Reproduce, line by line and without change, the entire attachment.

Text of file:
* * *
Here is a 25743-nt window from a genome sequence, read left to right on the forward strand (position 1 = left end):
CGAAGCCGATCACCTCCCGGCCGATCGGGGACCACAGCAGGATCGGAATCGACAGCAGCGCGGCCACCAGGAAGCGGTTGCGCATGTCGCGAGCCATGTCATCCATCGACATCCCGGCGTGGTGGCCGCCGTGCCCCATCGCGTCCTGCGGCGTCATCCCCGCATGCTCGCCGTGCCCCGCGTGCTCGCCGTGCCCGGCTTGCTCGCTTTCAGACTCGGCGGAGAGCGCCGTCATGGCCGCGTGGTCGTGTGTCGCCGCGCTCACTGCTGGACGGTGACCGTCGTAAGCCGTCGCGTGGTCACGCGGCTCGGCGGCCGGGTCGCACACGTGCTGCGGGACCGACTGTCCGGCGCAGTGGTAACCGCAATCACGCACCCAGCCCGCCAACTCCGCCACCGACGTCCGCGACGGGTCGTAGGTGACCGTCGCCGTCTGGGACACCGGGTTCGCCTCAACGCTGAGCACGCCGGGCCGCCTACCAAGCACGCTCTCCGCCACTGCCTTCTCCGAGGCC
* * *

Here is a 25743-nt window from a genome sequence, read left to right on the forward strand (position 1 = left end):
CGAAGCCGATCACCTCCCGGCCGATCGGGGACCACAGCAGGATCGGAATCGACAGCAGCGCGGCCACCAGGAAGCGGTTGCGCATGTCGCGAGCCATGTCATCCATCGACATCCCGGCGTGGTGGCCGCCGTGCCCCATCGCGTCCTGCGGCGTCATCCCCGCATGCTCGCCGTGCCCCGCGTGCTCGCCGTGCCCGGCTTGCTCGCTTTCAGACTCGGCGGAGAGCGCCGTCATGGCCGCGTGGTCGTGTGTCGCCGCGCTCACTGCTGGACGGTGACCGTCGTAAGCCGTCGCGTGGTCACGCGGCTCGGCGGCCGGGTCGCACACGTGCTGCGGGACCGACTGTCCGGCGCAGTGGTAACCGCAATCACGCACCCAGCCCGCCAACTCCGCCACCGACGTCCGCGACGGGTCGTAGGTGACCGTCGCCGTCTGGGACACCGGGTTCGCCTCAACGCTGAGCACGCCGGGCCGCCTACCAAGCACGCTCTCCGCCACTGCCTTCTCCGAGGCC